Ameridream Program Pierces “No Zero Down Financing” Myth

avatarthumbnail.jpgAnd as we continue our tour of mainstream media, along comes an article entitled “Need a Mortgage Now? Bring Loads of Cash” from CNN/

Here’s an excerpt from the article:

These days, home buyers almost always have to make a substantial down payment, at least 5% these days, according to Rich Wordman, president of the Florida Association of Mortgage Brokers. The days of no-down loans are over.

In deeply declining markets, lenders are now reluctant to issue loans unless borrowers put at least 10% down, he said.

Zero down financing isn’t dead, dear readers. What has disappeared are the 80/20 loans, where buyers would take out a second mortgage for 20% of the purchase price to get around the requirement for mortgage insurance being included in their payment.

(And no one thought this would be a bad idea, huh?)

But zero down still is possible with FHA financing through Ameridream, a non-profit group which serves as an intermediary allowing sellers to assist buyers with their up-front costs to a greater-than-normal degree.

It’s not uncommon for a buyer to ask the seller to contribute up to 3% of the purchase price toward closing costs, prepaid items and the like – that 3% nearly always will cover all of the ancillary costs that goes with a purchase.

Ancillary costs aside, FHA loans require a 3% down payment. Through Ameridream, buyers can ask sellers to pay that 3% on their behalf. What happens is the seller makes a gift equal to 3% of the loan value to the Ameridream program, and Ameridream then passes that 3% on to the buyer. The cost? A $375 administrative fee paid by the seller to Ameridream.

HUD, in its eminent wisdom, already has tried to stop such programs in the past without success and keeps rattling its collective saber to say these programs may be stopped in the future. Why? Who knows. If sellers are willing to contribute a portion of their own equity toward the buyers’ costs in order to facilitate a sale, what is the issue?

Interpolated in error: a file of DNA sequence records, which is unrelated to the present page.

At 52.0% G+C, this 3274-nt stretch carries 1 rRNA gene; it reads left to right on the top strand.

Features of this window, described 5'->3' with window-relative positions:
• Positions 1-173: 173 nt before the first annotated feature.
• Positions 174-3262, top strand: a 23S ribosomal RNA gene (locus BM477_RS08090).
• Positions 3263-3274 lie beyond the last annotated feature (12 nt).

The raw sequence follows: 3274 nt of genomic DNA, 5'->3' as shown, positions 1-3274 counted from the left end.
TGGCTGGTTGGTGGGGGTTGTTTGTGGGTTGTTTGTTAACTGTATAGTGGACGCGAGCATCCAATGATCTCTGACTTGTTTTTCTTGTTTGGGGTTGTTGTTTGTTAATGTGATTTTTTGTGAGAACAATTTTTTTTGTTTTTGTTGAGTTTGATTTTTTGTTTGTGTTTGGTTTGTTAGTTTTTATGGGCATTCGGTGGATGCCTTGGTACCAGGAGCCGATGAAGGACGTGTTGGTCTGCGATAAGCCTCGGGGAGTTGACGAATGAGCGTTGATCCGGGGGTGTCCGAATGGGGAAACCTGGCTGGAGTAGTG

That aside, when you see articles such as this telling you how expensive it is to purchase a home, take a step back. Zero down financing is possible if you know how and if the seller is willing to help.

[tags]Phoenix real estate, Ameridream[/tags]

Jonathan Dalton

Jonathan Dalton is a 40-plus-year resident of the Valley and has been helping folks buy and sell homes since 2004. He can be reached at 602-502-9693 or info at


  • Jim Little 10 years ago

    A couple of caveats are in order here.
    1. FHA is becoming concerned that too much of its portfolio are gift program loans.
    2. Just a thought, FHA now lends on a risk adjusted basis.

  • Jonathan Dalton 10 years ago

    Second part first … that’s a good thing.

    As for becoming more concerned, I don’t necessarily agree with that concern. We’re not talking about people lying on their loan applications to buy a house. These are folks who would rather take the money they’re burning on rent and invest it in a home of their own, but don’t necessarily have the 6% in hand (between closing costs and down payment) to make it happen.

    I’ve used FHA financing twice myself for that very reason, albeit without the gift program.

  • Tiffany Cloud 10 years ago

    I was just at a class last week w/the regional director for Ameridream. He stated that FHA’s current loans are using a DPA (down payment assistance) 40% of the time.

    40% of all FHA loans are using a DPA – that is HUGE! These programs are meeting a need.

    I was so bummed to see that a lot of well deserving people – you know teachers, social workers, clergy, and lots of other public servants had been priced out of a market after the 2005 boom. Now they are able to buy homes…that is wonderful!

    Just a side note, but if I had someone increasing my business by 40%, I sure would be trying to figure out a way to work with them instead of eliminating them.